NCR Corporation, known as a world leader in ATMs, point-of-sale (POS) retail checkout scanners, and check-in kiosks at airports, announced in June 2009 that it would move its world headquarters from Dayton (OH) to Duluth (GA), a suburb of Atlanta, after more than 125 years. An employer of 1,200 mostly high-salaried, professional workers in Dayton, NCR was enticed to move by Georgia's offer of more than $56.9 million in tax credits, it's fast-growing educated 25- to 34-year-old population cohort; international offices for 10 European state governments and the busiest international airport (Atlanta) in the world. What qualitative research might NCR have done to reach this decision? NCR will use its move to Georgia to downsize its world headquarters workforce. What qualitative research could help NCR determine which of its 1,200 employees will be offered positions in Duluth?
What is Qualitative Research?
Qualitative research is the type of research people use to gain insight into a problem, issue, or theory. Qualitative research is an in-depth exploration of what people think, feel, or do and, crucially, why. If you want to know to identify human behavior and what barriers there may be to their changing that behavior, you would use qualitative research to explore those issues. Qualitative research does not give statistically robust findings. In the case of NCR and their decision to move, focus groups I think would have been utilized to form this decision. This method would have reduced the risk of researchers bias. A focus group is basically research that organizations do to gather information about persons perspectives and opinions about new ideas. Focus group participants are asked questions in an interactive setting and are encouraged to discuss thoughts freely with other participants.
Methods of Qualitative Research
The open and free discussions typically generate ideas and can provide a wealth of information for the business or organization. Questions asked of group participants should be based on the objectives of the project. For the decision of which employees to take in the movie, one on one interviews would be a useful qualitative research method. When qualitative research takes the form of an interview, the interviewer asks open-ended questions and simply records what the participant says.
The more intimate environment allows participants to talk openly and is particularly appropriate where participants are competitors who would not agree to come together in a focus group. The individual interview is a valuable method of gaining insight into people's perceptions, understandings, and experiences of a given phenomenon and can contribute to in-depth data collection. However, the interview is more than a conversational interaction between two people and requires considerable knowledge and skill on behalf of the interviewer. (Ryan, Coughlan, Cronin,2009)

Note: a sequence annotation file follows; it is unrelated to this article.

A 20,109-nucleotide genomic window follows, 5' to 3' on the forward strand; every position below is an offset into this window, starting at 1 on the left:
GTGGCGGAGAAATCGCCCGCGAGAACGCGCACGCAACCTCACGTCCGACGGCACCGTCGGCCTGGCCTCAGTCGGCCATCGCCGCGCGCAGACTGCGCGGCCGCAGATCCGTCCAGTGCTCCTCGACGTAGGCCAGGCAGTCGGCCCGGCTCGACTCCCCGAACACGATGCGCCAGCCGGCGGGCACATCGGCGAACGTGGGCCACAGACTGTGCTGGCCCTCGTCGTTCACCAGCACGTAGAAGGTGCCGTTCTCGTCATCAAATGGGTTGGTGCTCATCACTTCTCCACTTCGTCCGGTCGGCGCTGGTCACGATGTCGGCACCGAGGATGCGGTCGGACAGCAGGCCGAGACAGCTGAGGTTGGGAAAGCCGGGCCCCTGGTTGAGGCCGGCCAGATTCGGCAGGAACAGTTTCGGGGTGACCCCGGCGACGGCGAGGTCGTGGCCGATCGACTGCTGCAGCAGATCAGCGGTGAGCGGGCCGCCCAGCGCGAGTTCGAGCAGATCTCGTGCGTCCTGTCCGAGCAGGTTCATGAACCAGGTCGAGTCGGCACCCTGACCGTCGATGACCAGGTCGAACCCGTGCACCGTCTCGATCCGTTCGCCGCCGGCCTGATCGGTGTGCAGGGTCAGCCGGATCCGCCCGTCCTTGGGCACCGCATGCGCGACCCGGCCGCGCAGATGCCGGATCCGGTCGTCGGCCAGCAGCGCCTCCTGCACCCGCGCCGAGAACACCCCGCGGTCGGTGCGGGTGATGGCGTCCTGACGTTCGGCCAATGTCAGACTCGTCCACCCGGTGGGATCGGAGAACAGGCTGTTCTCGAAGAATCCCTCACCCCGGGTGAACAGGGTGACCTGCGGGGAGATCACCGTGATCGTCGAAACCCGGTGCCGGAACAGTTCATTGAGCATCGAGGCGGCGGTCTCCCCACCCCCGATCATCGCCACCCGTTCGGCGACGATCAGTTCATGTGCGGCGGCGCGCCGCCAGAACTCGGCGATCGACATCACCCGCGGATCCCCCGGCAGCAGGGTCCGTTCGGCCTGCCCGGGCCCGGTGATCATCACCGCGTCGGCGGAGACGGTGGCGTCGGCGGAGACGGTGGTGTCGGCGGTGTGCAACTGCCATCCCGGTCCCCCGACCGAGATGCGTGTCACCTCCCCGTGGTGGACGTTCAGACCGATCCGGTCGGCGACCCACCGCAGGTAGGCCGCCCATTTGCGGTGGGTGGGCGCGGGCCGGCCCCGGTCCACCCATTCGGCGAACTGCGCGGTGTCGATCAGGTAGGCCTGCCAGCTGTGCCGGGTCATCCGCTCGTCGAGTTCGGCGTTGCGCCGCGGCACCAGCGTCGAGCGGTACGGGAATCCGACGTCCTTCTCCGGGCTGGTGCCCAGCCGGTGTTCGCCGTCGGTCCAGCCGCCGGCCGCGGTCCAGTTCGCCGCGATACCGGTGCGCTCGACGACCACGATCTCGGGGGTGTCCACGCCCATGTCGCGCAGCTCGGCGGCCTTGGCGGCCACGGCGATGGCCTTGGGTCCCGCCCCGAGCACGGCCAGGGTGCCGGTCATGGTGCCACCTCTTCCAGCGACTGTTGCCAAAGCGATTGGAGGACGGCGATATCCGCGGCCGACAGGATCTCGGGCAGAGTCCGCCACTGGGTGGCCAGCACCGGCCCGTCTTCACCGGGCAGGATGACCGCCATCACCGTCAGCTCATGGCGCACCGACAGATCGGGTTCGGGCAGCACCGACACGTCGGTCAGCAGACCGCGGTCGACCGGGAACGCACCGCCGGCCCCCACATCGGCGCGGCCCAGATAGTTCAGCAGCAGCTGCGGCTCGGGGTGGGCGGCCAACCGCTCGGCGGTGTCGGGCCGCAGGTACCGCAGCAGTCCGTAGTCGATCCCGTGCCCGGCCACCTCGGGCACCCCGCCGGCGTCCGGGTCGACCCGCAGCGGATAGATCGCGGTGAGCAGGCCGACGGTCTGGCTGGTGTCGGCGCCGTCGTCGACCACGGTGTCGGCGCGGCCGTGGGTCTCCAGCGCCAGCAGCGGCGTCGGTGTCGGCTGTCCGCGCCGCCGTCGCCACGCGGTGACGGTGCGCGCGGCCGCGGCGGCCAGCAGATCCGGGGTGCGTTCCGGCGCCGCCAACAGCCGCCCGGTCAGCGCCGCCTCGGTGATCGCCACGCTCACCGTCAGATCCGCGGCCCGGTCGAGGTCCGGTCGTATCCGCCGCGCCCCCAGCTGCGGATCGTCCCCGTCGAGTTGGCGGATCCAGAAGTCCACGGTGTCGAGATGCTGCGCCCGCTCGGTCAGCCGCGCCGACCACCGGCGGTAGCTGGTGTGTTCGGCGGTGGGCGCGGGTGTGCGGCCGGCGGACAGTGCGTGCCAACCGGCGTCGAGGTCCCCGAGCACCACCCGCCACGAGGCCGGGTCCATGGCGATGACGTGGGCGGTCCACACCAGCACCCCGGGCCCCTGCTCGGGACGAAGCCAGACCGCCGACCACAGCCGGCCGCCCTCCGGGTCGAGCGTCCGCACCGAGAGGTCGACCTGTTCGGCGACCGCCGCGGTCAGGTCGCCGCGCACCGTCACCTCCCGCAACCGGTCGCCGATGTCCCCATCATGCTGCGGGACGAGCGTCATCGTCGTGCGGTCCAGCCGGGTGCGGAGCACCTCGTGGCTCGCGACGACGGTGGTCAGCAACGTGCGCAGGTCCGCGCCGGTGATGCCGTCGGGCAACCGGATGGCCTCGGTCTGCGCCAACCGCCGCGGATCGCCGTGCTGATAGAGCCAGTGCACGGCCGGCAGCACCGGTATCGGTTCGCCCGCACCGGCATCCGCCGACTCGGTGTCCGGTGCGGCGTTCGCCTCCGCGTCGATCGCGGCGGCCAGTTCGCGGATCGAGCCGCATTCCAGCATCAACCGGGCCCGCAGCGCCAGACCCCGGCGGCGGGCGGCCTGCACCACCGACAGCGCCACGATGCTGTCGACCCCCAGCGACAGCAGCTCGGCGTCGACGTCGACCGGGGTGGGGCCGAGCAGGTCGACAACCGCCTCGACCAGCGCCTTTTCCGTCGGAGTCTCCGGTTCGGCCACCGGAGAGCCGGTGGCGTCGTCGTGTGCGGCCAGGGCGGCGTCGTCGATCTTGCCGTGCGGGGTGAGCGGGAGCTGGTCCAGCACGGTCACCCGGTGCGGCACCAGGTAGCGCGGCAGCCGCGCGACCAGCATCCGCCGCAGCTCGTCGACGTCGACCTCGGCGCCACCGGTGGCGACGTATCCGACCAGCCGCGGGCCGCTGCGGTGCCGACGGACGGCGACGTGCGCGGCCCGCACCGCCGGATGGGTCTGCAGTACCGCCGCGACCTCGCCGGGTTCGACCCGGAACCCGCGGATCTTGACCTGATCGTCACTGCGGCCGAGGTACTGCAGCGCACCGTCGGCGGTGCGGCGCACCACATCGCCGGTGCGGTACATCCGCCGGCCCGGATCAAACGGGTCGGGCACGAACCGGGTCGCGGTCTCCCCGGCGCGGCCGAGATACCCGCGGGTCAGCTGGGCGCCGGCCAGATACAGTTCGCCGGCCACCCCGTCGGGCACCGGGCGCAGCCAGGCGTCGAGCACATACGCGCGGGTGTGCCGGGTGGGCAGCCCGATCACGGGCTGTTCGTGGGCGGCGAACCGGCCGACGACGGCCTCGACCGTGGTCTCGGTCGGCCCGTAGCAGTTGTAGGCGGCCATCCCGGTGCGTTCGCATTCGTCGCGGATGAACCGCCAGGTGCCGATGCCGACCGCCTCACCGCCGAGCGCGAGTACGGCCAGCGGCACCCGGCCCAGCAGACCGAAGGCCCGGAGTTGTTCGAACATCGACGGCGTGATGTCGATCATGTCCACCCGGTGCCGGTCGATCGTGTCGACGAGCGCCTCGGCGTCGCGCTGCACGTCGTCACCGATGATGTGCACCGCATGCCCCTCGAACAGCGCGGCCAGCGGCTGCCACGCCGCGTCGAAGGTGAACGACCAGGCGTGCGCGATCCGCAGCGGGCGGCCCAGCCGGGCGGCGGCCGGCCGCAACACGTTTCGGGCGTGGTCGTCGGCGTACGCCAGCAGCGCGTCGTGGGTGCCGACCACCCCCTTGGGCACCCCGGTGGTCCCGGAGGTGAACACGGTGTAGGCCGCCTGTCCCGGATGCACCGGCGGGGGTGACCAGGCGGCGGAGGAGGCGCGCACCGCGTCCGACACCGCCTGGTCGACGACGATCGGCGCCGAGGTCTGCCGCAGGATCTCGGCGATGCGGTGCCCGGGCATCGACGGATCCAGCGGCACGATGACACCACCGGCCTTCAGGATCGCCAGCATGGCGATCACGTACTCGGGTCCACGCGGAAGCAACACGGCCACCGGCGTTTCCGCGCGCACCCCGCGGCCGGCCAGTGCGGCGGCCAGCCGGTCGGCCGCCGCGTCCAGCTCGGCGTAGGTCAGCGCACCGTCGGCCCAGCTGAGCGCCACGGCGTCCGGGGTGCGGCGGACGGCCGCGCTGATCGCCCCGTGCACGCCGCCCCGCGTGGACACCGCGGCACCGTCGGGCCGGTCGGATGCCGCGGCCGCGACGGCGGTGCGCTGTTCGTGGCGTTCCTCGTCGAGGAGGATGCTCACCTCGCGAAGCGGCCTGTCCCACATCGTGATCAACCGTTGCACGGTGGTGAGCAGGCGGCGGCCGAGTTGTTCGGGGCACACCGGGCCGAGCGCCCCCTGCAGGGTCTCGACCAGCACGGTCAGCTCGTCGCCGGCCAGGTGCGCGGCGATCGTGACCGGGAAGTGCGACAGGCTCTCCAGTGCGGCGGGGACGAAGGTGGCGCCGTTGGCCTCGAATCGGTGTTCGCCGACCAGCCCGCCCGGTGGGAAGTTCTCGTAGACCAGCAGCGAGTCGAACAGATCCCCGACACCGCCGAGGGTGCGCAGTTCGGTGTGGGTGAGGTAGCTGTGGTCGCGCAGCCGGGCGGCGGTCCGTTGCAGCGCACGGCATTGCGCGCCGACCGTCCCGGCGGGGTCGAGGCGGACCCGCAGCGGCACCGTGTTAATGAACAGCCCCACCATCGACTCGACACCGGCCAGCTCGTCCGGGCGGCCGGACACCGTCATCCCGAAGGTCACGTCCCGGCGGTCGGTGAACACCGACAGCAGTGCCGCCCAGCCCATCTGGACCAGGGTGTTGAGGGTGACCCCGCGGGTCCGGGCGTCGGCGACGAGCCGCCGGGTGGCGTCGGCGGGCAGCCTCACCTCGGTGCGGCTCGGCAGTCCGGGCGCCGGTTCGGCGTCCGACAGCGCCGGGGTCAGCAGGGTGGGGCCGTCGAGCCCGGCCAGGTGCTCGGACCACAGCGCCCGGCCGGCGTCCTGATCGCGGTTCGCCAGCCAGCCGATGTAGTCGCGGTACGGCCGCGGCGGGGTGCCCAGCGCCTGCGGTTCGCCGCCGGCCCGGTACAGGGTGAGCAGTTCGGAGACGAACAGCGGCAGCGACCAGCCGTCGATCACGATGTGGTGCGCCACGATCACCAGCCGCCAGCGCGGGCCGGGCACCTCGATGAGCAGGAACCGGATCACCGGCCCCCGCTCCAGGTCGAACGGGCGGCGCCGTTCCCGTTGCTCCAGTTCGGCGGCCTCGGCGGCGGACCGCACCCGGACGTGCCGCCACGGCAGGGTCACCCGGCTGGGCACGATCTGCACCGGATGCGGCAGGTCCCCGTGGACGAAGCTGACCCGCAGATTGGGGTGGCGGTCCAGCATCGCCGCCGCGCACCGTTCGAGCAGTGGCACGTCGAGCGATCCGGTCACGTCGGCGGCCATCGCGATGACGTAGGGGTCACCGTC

Pepsi Qualitative Research
Pepsi launched a new global branding campaign based on the concept of life at the moment called Live For Now. It did extensive research prior to the launch of the campaign. What research should be done to determine if the campaign is resonating with worldwide audiences? Qualitative research would be the method that would be used. Qualitative research follows a semi-structured discussion guide to ensure that all topics under consideration are covered and that the discussion stays relevant. However, the questioning is open and participants are encouraged to explore the reasons for their responses. The discussion process can reveal underlying views and motivations, behavioral triggers, and barriers. It can explore reactions to messages, printed material, design features, and new products, test understanding of terminology, help generate new concepts, and much more.
Qualitative research is usually audio-recorded and transcribed. The transcriptions form the data which is then analyzed by the moderator. Groups can also be video-recorded and can also be observed in real-time at venues specially designed for that purpose. You can expect a report or a presentation of the findings supported by verbatim quotes from the participants.
Cooper, D. R., & Schindler, P. S. (2014). Business Research Methods. (12th
ed.). New York, NY: McGraw-Hill Irwin. Frances, R., Coughlin, M., & Cronin, P. (2009). Interviewing in qualitative research: The one-to-one interview. International Journal of Therapy and Rehabilitation, 16(6), 309-309.
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